Nigel notes that the major advantage of businesses being flexible, trusting workers, and providing quality tech is the boost in morale it can offer. However, these steps also widen the talent pool for organisations as location becomes less essential when searching for top-quality staff.

Tom Puorro, EVP, and General Manager at Poly:

Tom Puorro says that organisations need to focus on creating easy-to-use and consistent experiences for everyone in the workspace. As hybrid working becomes the new normal, the solutions available to power user-first communications will continue growing. The industry has a responsibility to keep up with the latest technological developments and use cases while reacting to demands.

The best technology and communication tools for driving productivity and collaboration, according to Puorro share certain features. These tools must be low-touch and voice-controlled. “Low-touch and voice-based technologies will limit contact with shared screens and surfaces. Meeting spaces will not require physical interaction, with user recognition, voice-based services, and smart integration capabilities, allowing workers to connect and share content wirelessly to meetings via video bars and consoles.”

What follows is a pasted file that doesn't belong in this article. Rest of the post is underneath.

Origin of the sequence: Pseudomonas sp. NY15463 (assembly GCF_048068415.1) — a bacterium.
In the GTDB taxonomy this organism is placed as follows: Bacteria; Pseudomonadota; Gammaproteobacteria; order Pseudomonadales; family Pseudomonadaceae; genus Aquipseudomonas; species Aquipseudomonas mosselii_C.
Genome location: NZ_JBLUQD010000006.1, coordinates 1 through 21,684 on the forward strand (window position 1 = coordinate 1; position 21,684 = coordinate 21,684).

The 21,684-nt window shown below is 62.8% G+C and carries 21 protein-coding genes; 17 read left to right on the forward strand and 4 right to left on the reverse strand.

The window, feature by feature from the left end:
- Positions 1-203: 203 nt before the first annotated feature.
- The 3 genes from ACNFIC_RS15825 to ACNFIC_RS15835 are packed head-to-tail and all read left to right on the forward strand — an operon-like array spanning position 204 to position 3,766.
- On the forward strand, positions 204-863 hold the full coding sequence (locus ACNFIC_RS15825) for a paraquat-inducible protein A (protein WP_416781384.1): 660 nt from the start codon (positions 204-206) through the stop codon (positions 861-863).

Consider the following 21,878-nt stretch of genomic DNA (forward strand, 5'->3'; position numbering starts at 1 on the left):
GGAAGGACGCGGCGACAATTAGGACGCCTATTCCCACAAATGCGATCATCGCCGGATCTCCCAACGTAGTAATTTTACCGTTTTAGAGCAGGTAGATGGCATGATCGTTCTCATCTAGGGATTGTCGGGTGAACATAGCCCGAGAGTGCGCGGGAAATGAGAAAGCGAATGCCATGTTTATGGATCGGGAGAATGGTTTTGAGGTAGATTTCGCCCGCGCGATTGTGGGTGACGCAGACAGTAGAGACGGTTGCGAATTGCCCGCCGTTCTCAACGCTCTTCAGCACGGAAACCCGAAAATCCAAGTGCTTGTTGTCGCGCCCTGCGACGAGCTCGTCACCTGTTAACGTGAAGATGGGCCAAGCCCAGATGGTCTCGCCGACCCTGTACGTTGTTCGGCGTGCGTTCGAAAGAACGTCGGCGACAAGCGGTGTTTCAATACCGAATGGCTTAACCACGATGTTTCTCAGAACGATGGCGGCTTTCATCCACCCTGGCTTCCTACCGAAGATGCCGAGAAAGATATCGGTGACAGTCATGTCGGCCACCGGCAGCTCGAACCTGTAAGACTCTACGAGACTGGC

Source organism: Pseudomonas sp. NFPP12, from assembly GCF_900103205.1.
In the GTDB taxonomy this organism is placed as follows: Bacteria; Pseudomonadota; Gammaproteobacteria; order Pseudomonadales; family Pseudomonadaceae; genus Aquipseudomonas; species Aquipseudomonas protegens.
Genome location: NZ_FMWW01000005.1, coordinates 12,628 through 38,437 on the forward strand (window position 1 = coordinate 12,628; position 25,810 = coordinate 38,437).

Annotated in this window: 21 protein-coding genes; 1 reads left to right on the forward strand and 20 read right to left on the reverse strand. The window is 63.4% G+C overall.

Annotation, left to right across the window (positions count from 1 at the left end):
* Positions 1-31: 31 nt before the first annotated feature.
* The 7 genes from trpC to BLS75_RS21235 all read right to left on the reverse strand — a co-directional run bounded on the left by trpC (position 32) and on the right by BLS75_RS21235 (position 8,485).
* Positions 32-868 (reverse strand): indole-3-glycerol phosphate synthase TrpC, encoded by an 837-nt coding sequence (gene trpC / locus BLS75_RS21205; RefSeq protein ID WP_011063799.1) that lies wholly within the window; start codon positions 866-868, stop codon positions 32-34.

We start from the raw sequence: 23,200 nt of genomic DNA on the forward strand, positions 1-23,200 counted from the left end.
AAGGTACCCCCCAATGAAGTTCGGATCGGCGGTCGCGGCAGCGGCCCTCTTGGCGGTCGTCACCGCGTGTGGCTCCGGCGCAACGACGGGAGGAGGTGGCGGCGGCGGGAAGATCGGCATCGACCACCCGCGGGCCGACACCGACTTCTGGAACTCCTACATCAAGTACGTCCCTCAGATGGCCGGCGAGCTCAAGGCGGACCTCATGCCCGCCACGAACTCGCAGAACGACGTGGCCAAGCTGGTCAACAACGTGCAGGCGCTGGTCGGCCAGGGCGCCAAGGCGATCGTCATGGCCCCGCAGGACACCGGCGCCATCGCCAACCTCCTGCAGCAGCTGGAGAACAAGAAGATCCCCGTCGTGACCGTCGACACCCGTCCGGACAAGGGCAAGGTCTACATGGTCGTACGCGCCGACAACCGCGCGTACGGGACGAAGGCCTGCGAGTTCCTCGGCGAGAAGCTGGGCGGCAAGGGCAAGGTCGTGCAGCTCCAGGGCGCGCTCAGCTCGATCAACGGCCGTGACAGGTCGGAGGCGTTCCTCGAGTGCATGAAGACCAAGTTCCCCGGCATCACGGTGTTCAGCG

The Poly Proximity Join on Microsoft certified Studio X bars are great for this zero-touch experience. Tom also notes that the best tools must offer built-in native experience. “ As employee work patterns change, the focus will be on creating spaces that are human-first and focused on empowering ideation. Video conferencing bars with built-in native software experiences (e.g., Zoom and Microsoft Teams), will play a starring role in the development of collaboration spaces in offices.”

Poly notes that the integration of cloud services into such hardware will provide a more consistent experience for workers wherever they are too.

What’s Your Prediction for the Biggest Game-Changing Trend in 2021?

2020 brought changes to the landscape that no-one could have predicted. As we look ahead to 2021, we’re all cautiously wondering what the next months might bring. For some companies, the opportunities might be in new solutions for AI and machine learning. For others, the answer to better conversations will be smarter meeting rooms.

Here’s what our industry experts believe will be the biggest game-changing trends for 2021.

Joseph Sarrasin, Director of UC Strategy for Crestron:

Joseph told us that smart rooms will be leading the way next year. As video conferencing emerges as a must-have component of every room, companies pay more attention to touchless meetings and user experiences. End users what a solution that’s cost-effective, easy to deploy, and highly scalable. This goes beyond just using UC technology and pure communication possibilities.